The effect of computer-assisted instruction on the reading skills of emergent readers
Louise B. Barnett, Florida Atlantic University, United States
Florida Atlantic University . Awarded
The purpose of this study was to examine the effect of computer-assisted instruction (CAI) on the reading skills of emergent readers in kindergarten classes at select Reading First schools in the School District of Palm Beach County, Florida. The reading software analyzed was Destination Reading (Riverdeep, 2001), used during the 2004-2005 school year.
Comparisons were made between users of the program and nonusers. Comparisons were also made between English language learners who used or did not use the program, as well as Exceptional Education students who used or did not use it. Another factor analyzed was how teacher attitude toward the computer affected student reading achievement. This was established by survey responses.
The measures used to compare treatment and non-treatment schools were the Dynamic Indicators of Basic Early Literacy Skills (DIBELS), which tested letter naming ability, initial sound identification, phoneme segmentation ability, and nonsense word decoding. The Word Recognition and Reading Running Record assessments from the School District of Palm Beach County Reading and Writing Assessment System Grades K-1 protocol booklet tested identification of 25 sight words and ability to read continuous text.
Students using Destination Reading (Riverdeep, 2001) did not benefit significantly from use of the program compared to nonusers. Only on the letter-naming measure was there a significant advantage for all students in the sample and the English language learner group. The CAI group scored significantly lower on the initial sound fluency measure. Word Recognition and Reading Running Record assessments showed no significant results. ESE students showed no significant advantage in having had supplemental computer-assisted instruction on any measures.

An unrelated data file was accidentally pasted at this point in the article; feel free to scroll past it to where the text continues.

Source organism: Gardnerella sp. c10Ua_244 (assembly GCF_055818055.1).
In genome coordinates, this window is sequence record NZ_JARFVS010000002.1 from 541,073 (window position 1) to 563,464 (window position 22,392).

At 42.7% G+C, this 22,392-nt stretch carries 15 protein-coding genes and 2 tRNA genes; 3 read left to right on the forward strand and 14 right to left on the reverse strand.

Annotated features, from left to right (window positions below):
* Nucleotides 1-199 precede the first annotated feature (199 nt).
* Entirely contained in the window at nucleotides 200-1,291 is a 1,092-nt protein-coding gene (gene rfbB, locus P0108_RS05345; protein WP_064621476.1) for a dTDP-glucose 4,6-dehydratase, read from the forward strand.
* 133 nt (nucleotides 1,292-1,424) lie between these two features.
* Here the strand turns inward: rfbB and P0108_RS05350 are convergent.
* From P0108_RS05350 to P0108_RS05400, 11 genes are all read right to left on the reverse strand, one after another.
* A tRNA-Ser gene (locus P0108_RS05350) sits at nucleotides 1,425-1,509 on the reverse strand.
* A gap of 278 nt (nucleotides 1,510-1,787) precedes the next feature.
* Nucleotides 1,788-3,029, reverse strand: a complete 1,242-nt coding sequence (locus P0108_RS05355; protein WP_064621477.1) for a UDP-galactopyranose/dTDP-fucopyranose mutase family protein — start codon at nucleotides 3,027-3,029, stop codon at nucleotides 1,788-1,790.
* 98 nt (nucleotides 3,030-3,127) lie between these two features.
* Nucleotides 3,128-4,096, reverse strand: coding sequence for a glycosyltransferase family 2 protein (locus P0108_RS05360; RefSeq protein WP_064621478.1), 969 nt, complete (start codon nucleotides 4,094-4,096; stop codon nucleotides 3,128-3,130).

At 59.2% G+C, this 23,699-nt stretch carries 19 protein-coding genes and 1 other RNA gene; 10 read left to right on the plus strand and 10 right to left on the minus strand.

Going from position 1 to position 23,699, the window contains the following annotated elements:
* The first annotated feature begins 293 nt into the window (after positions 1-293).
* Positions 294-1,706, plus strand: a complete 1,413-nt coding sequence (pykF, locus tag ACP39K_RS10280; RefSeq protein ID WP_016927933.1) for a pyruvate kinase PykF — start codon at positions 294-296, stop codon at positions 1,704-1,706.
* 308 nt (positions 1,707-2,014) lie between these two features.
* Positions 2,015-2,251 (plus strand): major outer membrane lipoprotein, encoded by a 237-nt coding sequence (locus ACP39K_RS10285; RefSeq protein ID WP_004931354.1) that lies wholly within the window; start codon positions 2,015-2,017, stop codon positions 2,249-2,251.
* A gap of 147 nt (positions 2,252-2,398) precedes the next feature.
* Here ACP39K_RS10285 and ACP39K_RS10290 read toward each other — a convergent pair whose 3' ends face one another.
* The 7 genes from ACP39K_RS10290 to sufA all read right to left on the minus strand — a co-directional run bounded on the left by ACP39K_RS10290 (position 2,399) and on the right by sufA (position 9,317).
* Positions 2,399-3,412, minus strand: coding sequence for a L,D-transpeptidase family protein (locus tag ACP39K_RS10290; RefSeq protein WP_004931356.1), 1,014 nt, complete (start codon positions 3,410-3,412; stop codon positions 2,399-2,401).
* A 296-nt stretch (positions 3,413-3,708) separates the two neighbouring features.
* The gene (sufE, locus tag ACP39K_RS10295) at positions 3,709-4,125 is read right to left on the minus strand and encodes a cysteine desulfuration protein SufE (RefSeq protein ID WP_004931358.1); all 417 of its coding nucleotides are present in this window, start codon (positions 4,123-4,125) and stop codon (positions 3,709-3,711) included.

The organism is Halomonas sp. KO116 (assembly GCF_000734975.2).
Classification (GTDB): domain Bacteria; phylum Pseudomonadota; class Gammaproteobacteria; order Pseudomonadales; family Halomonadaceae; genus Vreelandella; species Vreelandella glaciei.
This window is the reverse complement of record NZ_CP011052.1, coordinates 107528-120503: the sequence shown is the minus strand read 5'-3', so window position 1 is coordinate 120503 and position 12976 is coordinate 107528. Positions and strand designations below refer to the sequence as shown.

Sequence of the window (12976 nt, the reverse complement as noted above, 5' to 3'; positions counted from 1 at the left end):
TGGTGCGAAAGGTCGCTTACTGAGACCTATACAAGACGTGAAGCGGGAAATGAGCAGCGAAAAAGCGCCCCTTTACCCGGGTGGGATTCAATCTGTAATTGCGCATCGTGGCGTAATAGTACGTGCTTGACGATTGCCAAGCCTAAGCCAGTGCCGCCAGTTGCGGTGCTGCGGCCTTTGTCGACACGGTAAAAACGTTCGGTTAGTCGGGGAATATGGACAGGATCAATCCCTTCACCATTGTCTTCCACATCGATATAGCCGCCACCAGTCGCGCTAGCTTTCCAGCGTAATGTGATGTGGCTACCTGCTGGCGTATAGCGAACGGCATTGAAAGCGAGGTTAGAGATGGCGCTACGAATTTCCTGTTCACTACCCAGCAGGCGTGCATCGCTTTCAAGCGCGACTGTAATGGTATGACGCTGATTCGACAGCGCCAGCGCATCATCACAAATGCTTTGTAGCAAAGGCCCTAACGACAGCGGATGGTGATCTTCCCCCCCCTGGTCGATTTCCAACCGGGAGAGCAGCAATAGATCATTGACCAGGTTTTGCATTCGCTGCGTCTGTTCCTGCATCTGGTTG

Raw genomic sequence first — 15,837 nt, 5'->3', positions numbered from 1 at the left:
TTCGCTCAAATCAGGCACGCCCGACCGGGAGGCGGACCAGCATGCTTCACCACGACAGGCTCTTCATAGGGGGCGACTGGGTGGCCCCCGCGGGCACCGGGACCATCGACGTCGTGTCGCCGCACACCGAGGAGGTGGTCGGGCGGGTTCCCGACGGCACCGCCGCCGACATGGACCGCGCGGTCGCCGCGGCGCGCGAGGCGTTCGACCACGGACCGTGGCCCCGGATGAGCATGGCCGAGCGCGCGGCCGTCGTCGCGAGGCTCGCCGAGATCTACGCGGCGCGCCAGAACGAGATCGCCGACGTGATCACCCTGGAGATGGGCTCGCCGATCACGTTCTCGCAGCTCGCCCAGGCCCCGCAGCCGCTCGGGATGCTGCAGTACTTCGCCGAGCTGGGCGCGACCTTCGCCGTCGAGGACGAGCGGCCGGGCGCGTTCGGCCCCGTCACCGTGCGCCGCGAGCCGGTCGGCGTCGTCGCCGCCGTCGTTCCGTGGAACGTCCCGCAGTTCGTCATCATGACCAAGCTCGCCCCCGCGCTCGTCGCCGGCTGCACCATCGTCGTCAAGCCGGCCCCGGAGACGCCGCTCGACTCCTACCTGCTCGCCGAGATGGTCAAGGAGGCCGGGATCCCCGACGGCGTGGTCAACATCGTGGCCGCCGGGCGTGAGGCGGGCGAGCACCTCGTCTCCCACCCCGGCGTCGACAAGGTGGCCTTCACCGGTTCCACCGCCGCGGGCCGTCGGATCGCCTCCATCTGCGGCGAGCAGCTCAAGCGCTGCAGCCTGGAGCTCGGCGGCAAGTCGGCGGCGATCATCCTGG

Factorial ANOVAs were used to compare DIBELS scores for effectiveness of the treatment, pre- and posttest comparisons, and interaction of treatment with test scores for the CAI compared with the nonuser group. T distributions were used to analyze data from the Reading Running Record and Word Recognition assessments. There were no significant differences between the CAI and comparison schools on these two measures.
Teacher attitude toward computers did not affect students' acquisition of reading skills, as survey responses were in the positive range for all participants.
Barnett, L.B. The effect of computer-assisted instruction on the reading skills of emergent readers. Ph.D. thesis, Florida Atlantic University.
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